2

How to write this maths symbol below:

enter image description here

I search in enter link description here, but it said \R and $\R$ but is not working.

8
  • (It's \mathbb{R} you're looking for, included in e.g. the package amssymb)
    – steve
    May 26 '20 at 20:38
  • @steve -- In this case, the suggestions in that question don't really lead one easily to the best answer. There may be a better one that deals particularly with alphabetic styles. I'll try to find one. May 26 '20 at 20:46
  • @barbarabeeton Fair enough, I'll retract it. I'm sure this must've been asked before though
    – steve
    May 26 '20 at 20:48
  • It can be argued that \mathbb{R} is for handwritten maths (bb = blackboard bold) and that \mathbf{R} is for typeset maths. (Who argued that? Knuth? Halmos? I forgot.) See en.wikipedia.org/wiki/Blackboard_bold . Perhaps it was Serre.
    – lhf
    May 26 '20 at 21:28
  • I remember that package; it's skmath. \documentclass[11pt]{article} \usepackage[commonsets]{skmath} \begin{document} $f: \R^{m+1}\rightarrow \R^{q}$ \end{document} will work.
    – DJP
    May 26 '20 at 21:42
5

like this ?

enter image description here

\documentclass[10pt]{standalone}
\usepackage{amsmath}
\usepackage{amsfonts}
\usepackage{amssymb}
\begin{document}
$f:\mathbb{R}^{m+1}\rightarrow \mathbb{R}^{q}$

\end{document}
3

The standard way is to use the package amsfonts and then \mathbb{R} to produce the desired symbol. Many people who use the symbol frequently will make a macro, for example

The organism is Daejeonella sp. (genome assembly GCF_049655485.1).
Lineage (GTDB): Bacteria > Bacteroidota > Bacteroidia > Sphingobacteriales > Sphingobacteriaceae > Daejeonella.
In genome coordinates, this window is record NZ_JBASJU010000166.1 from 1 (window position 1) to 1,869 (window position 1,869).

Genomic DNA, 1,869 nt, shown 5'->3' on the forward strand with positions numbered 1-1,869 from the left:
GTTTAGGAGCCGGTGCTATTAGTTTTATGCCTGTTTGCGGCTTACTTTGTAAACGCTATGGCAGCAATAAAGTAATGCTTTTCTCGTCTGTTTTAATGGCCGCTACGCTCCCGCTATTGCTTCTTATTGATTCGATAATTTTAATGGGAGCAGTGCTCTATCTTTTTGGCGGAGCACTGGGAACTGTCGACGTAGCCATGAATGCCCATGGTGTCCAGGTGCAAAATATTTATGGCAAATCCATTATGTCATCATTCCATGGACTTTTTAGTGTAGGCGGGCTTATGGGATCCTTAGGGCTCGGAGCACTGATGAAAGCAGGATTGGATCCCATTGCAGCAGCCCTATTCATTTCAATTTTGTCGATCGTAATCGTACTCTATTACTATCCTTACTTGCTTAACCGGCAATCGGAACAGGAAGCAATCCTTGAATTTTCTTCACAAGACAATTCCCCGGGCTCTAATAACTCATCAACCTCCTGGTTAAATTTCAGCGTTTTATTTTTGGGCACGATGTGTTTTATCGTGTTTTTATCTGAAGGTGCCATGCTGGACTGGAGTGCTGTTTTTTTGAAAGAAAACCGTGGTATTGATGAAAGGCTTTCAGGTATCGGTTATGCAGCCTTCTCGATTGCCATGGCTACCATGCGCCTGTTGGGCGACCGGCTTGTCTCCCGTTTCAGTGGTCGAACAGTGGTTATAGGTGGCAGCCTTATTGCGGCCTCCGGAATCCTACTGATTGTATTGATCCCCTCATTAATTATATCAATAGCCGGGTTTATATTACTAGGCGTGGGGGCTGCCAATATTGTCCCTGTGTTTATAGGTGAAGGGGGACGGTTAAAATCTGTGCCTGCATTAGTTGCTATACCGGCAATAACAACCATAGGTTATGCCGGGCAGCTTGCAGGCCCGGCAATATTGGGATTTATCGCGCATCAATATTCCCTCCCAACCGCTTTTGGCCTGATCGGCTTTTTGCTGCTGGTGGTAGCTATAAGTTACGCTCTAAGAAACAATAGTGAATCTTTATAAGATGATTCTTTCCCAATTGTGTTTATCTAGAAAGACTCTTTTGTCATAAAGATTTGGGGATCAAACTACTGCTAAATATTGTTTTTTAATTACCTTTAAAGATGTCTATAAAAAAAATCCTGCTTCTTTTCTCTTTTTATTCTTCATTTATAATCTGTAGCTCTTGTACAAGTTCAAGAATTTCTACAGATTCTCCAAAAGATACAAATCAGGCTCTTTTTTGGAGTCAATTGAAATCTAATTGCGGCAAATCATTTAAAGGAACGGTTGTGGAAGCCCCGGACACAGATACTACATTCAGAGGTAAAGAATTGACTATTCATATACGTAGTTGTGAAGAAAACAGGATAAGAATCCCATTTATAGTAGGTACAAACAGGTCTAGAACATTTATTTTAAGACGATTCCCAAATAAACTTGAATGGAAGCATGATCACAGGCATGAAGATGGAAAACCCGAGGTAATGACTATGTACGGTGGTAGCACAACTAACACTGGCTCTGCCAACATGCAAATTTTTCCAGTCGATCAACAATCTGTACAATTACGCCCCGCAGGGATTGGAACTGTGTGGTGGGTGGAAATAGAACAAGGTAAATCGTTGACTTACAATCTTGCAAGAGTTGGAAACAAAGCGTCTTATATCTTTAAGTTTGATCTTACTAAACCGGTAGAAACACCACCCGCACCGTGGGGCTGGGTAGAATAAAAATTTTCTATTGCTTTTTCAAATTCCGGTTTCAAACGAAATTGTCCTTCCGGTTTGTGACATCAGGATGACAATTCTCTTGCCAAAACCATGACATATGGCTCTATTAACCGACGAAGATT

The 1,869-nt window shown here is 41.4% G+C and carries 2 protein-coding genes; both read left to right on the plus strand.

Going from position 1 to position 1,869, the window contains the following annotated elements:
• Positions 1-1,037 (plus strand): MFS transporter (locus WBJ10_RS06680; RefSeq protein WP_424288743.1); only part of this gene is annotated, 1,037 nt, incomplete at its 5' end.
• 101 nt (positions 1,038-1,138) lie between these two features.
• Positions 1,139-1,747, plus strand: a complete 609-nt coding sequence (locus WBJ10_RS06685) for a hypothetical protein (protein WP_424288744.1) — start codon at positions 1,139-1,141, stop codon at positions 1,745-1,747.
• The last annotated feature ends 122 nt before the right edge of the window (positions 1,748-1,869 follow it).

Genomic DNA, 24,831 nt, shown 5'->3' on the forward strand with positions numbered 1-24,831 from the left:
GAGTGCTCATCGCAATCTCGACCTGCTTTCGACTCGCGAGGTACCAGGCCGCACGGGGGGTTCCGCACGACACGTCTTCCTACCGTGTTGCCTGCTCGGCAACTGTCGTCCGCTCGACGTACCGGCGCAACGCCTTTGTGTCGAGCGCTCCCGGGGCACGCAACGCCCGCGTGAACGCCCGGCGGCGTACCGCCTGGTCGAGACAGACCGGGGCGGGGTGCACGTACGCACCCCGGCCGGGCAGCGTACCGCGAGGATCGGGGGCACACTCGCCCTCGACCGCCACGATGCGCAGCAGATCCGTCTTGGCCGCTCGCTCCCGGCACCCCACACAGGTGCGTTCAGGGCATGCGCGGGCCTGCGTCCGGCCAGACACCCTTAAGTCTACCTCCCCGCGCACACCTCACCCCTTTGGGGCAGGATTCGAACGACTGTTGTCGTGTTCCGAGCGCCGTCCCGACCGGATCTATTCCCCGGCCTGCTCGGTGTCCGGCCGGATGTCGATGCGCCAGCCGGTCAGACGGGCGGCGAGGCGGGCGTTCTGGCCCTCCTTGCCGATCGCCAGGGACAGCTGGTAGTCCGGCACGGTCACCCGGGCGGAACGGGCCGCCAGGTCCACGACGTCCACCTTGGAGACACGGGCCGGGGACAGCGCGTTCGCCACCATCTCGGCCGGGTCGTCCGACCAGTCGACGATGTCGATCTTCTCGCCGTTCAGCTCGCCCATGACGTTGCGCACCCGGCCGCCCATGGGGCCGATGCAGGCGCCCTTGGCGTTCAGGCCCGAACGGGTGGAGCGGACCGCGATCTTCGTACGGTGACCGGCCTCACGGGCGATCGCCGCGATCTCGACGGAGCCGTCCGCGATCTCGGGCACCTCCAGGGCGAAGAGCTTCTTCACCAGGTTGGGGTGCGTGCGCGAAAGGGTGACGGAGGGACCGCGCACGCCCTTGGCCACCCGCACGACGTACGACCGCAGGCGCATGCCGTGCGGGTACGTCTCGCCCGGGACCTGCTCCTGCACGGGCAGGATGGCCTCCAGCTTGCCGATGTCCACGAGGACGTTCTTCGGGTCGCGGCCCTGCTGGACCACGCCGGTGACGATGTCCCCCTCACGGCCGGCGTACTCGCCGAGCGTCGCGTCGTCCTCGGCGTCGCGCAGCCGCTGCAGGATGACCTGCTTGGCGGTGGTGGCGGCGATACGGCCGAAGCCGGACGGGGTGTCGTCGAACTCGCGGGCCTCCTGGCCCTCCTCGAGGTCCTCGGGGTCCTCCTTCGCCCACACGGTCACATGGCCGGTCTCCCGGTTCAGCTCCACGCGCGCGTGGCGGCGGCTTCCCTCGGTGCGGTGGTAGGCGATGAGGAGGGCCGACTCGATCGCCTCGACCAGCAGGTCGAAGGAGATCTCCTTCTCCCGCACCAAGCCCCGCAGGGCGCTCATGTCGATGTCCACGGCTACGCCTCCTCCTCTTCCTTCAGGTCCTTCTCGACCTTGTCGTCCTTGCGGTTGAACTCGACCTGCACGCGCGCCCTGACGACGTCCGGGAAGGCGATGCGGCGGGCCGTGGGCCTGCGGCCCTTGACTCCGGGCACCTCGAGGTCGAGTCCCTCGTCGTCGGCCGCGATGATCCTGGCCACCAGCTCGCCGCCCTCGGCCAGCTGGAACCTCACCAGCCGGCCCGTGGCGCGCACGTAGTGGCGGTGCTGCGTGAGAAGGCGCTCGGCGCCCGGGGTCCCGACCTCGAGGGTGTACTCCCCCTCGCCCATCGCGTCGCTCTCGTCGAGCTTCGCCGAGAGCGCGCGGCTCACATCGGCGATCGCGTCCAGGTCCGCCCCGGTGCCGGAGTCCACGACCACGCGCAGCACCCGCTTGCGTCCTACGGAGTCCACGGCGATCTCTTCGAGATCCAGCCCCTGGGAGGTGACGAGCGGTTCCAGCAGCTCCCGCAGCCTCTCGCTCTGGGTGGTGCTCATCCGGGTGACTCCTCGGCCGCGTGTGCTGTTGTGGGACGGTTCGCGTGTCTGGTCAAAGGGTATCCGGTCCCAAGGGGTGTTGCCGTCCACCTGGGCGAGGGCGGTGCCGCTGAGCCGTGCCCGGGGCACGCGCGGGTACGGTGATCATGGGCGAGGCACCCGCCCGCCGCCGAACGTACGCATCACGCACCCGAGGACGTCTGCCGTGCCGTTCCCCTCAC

\newcommand{\R}{\mathbb{R}}

Then the symbol can be produced in math mode using \R. Note also, the proper spacing for functions is achieved using \colon instead of :.

enter image description here

\documentclass{article}
\usepackage{amsfonts}
\newcommand{\R}{\mathbb{R}}

\begin{document}

$f\colon\R^{m+1}\to\R^q$

\end{document}
2
  • Completely agree with defining your own macro; however, the spacing around \colon seems way to small to me. Now, I'm not sure if I've been conditioned by bad practice or what, but a quick explanation or further reading on why that's the correct spacing would be appreciated
    – steve
    May 26 '20 at 21:04
  • 2
    @steve see here for example.
    – Sandy G
    May 26 '20 at 21:07
1

Like the other answers say, \mathbb{R} is the code for this, and one of the many packages that define it is amssymb. However, that is not always the package you want.

In 2020, I would recommend that you use unicode-math, LuaLaTeX, and the modern toolchain when you can, and 8-bit legacy packages when you have to. It defines more symbols, with more consistency, than is even possible with any combination of legacy packages. Every OpenType math font contains its own version of \mathbb, or you can use any font you want. The list of symbols contains multiple font specimens.

If you do want to use PDFTeX and legacy packages, a good way to load math alphabets is the mathalpha package, which provides a consistent interface with scaling. The manual also has a comprehensive list of the available math typefaces. For other alphabets (such as sans-serif, Greek, bold italic and so on), isomath is an excellent way to load them.

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